….Oh wait, a half-marathon was never ON the bucket list. Somehow Bionic Bjørn talked/challenged me into this running madness.
We have added a new photo section on our website showing some highlights from South Africa, to be found here. We travelled to the southern tip of the continent in December 2006, and would like to share some impressions of one of the most beautiful and diverse countries on the planet.
South Africa is hands down the dominant economy in Southern Africa (in fact, it’s the 20th biggest economy in the world), and it also boasts the biggest population of 43 million – although as much as a third of the population is thought to be illegal immigrants from other African countries. There are eleven (!) official languages. Literacy rates are very good at almost 90% and it has 60% of Africa’s phones. However, life expectancy is only 42 years, amongst other things due to high infant mortality rates and HIV/AIDS, and it is stipulated that the country will have 10 million fewer people in 2050 than it does today! GDP per capita is roughly on par with Russia and Croatia, however its income equality is amongst the worst in the world (the richest 10% of the population are 33 times richer than the poorest tenth).
As we arrived in the African city of Cape Town things felt rather surreal as the city does not look or feel anything like the Africa we know… The city is simply very modern and very Westerns in almost every conceivable way. Coming from many consecutive months spent in Malawi, we didn’t even know where to start. Suffice it to say South African cuisine is amazing. Probably more than any other national cuisine it is fusion. All South African dishes are a mix of African, Asian and European flavours!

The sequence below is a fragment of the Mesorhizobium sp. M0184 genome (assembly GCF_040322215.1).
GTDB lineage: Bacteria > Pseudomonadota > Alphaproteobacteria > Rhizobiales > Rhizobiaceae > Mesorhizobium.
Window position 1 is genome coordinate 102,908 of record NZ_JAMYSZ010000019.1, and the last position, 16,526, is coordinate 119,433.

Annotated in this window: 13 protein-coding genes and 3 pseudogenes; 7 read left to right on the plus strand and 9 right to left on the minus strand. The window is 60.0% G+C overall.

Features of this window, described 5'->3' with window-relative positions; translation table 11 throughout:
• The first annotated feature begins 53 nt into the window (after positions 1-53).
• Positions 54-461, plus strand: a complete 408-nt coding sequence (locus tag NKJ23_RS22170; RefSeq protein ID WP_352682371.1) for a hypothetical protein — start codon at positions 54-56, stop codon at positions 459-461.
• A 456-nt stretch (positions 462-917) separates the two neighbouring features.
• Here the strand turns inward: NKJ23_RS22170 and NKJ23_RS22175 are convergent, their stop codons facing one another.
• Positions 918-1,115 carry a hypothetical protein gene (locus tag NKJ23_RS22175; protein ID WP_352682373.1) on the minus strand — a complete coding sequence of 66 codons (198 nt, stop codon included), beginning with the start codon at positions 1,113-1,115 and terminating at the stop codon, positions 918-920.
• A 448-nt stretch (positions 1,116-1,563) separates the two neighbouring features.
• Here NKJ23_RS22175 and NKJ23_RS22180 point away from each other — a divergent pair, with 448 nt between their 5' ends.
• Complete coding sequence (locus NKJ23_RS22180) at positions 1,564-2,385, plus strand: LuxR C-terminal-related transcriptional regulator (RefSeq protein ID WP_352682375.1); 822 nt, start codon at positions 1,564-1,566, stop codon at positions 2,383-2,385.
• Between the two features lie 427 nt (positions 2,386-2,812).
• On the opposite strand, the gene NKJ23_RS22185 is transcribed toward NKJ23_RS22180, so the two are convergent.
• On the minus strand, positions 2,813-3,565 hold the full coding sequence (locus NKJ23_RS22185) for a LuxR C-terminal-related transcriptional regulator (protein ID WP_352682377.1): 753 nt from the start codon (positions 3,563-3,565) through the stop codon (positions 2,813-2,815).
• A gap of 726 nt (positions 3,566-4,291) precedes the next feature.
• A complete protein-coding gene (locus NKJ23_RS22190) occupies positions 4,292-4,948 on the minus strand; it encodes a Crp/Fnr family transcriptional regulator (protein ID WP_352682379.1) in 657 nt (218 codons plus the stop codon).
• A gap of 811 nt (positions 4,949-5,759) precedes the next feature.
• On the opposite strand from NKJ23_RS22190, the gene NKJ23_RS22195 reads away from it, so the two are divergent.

Walking amongst African penguins on Boulders Beach was a definite highlight. The penguins were cool as cucumbers and couldn’t care less about all the tourists and camera lenses scattered all over the place. They are not the most gracious of animals on the beach, but apparently they can reach speeeds of 40 km/h in the water! Note the picture of the hyrax – a small herbivorous mammal that only lives in Africa and the Middle East. Bjørn saw and photographed his first hyrax here! Funnily enough, the only mammal it is relatively closely related to is the elephant! They may share an ancestor in the distant past and they do share characteristics such as toenails, excellent hearing, good memory and high brain functions.
We also visited the vineyards in the affluent and beautiful wine districts of the Cape Area. We stayed in the mountainous Franschhoek and had good wine and fantastic food for very reasonable money! Shame about that very special bottle of wine Bjørn bought for his mum and managed to take back to Europe only for it to be confiscated by customs officials in Amsterdam…
Amazingly, Cape Town has a more than 1,000 meter tall mountain within its city borders. We left that hard hike up Table Mountain to our very last day. Nice to walk off some of that lekker South African cuisine!